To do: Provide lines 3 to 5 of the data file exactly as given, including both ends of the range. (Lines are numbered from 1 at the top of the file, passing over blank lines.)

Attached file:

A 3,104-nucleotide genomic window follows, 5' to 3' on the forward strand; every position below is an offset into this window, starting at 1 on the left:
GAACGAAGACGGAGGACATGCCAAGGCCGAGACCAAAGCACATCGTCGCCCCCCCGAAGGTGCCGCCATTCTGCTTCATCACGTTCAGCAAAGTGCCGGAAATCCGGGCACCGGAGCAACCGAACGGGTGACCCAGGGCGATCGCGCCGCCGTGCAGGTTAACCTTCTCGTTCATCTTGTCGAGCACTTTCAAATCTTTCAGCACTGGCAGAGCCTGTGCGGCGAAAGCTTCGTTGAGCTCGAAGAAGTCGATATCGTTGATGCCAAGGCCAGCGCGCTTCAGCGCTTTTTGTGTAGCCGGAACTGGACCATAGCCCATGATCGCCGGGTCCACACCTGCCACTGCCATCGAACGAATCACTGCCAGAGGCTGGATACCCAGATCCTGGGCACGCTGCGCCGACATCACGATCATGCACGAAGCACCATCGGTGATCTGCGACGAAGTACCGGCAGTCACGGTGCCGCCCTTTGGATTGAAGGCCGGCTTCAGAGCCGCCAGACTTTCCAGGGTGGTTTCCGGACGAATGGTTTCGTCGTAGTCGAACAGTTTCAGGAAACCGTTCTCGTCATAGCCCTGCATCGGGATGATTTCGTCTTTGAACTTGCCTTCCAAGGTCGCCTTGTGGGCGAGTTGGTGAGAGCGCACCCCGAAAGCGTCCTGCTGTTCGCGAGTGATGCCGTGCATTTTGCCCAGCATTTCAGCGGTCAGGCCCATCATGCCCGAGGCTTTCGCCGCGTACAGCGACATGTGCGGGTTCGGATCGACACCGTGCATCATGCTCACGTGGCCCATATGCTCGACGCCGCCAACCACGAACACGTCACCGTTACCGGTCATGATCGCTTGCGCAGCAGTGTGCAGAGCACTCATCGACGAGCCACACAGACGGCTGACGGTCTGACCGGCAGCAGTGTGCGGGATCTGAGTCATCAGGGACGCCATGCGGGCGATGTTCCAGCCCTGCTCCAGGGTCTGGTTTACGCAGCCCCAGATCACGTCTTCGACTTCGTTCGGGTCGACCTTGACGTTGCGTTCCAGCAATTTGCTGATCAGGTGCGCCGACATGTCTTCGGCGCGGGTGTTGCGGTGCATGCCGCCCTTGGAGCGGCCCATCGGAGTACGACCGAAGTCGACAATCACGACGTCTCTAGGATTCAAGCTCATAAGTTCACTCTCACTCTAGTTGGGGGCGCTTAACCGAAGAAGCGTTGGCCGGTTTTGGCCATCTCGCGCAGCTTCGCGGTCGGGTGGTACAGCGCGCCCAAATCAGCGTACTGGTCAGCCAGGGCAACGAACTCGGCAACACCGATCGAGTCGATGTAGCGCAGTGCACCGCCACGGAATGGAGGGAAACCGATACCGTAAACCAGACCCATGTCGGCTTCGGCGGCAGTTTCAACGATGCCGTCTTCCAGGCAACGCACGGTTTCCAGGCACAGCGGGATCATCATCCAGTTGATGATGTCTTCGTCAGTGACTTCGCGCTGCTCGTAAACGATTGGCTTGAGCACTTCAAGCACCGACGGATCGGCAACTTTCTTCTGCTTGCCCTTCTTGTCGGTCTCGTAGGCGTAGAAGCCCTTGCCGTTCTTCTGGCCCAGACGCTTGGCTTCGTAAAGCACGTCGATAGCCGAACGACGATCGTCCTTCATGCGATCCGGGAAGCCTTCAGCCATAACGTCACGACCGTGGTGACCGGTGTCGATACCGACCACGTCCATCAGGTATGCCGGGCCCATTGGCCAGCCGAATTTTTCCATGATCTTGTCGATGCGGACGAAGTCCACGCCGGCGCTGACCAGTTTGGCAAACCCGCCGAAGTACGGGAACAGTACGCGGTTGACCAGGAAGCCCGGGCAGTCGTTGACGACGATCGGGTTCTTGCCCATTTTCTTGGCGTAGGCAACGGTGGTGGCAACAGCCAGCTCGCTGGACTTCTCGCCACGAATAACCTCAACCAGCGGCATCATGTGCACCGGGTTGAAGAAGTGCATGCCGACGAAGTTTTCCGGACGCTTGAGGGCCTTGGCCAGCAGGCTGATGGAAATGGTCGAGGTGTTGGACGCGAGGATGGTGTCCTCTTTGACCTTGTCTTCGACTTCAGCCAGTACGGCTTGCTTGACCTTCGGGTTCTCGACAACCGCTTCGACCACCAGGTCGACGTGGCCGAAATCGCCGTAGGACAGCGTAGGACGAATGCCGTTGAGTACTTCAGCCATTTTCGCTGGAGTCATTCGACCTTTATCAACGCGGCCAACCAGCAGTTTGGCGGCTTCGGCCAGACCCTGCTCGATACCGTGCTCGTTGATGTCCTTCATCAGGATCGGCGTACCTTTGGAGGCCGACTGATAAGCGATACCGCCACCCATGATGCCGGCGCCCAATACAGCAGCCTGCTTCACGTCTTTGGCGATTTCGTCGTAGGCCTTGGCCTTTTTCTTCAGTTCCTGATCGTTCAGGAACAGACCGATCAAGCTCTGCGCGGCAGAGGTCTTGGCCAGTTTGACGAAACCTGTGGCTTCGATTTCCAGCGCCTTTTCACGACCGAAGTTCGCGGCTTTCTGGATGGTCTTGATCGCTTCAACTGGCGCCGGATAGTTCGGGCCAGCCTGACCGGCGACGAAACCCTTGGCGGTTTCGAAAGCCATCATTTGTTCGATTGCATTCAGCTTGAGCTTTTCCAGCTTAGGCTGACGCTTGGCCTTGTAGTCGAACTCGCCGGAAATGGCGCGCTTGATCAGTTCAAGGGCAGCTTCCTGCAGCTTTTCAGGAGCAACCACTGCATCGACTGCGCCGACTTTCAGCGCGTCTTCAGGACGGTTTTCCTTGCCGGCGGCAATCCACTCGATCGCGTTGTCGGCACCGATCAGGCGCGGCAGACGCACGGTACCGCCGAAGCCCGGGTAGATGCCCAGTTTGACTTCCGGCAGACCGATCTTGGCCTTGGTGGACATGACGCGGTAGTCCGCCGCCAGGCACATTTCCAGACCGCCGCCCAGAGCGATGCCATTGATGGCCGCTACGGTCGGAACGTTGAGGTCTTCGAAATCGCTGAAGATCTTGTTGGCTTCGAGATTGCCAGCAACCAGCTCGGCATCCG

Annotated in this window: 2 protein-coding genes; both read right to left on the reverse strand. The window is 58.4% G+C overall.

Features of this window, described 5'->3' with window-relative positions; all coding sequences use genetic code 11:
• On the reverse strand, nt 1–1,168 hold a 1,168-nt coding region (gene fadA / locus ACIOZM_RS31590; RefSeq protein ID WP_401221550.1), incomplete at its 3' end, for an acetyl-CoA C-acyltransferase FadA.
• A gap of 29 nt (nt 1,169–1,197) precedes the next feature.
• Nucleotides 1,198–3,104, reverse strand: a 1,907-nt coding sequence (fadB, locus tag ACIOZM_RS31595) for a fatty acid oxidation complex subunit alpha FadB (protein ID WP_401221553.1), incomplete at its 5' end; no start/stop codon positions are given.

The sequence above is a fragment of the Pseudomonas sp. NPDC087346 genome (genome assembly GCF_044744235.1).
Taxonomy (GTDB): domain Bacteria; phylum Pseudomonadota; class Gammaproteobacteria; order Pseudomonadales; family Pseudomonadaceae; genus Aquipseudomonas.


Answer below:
Annotated in this window: 2 protein-coding genes; both read right to left on the reverse strand. The window is 58.4% G+C overall.

Features of this window, described 5'->3' with window-relative positions; all coding sequences use genetic code 11:
• On the reverse strand, nt 1–1,168 hold a 1,168-nt coding region (gene fadA / locus ACIOZM_RS31590; RefSeq protein ID WP_401221550.1), incomplete at its 3' end, for an acetyl-CoA C-acyltransferase FadA.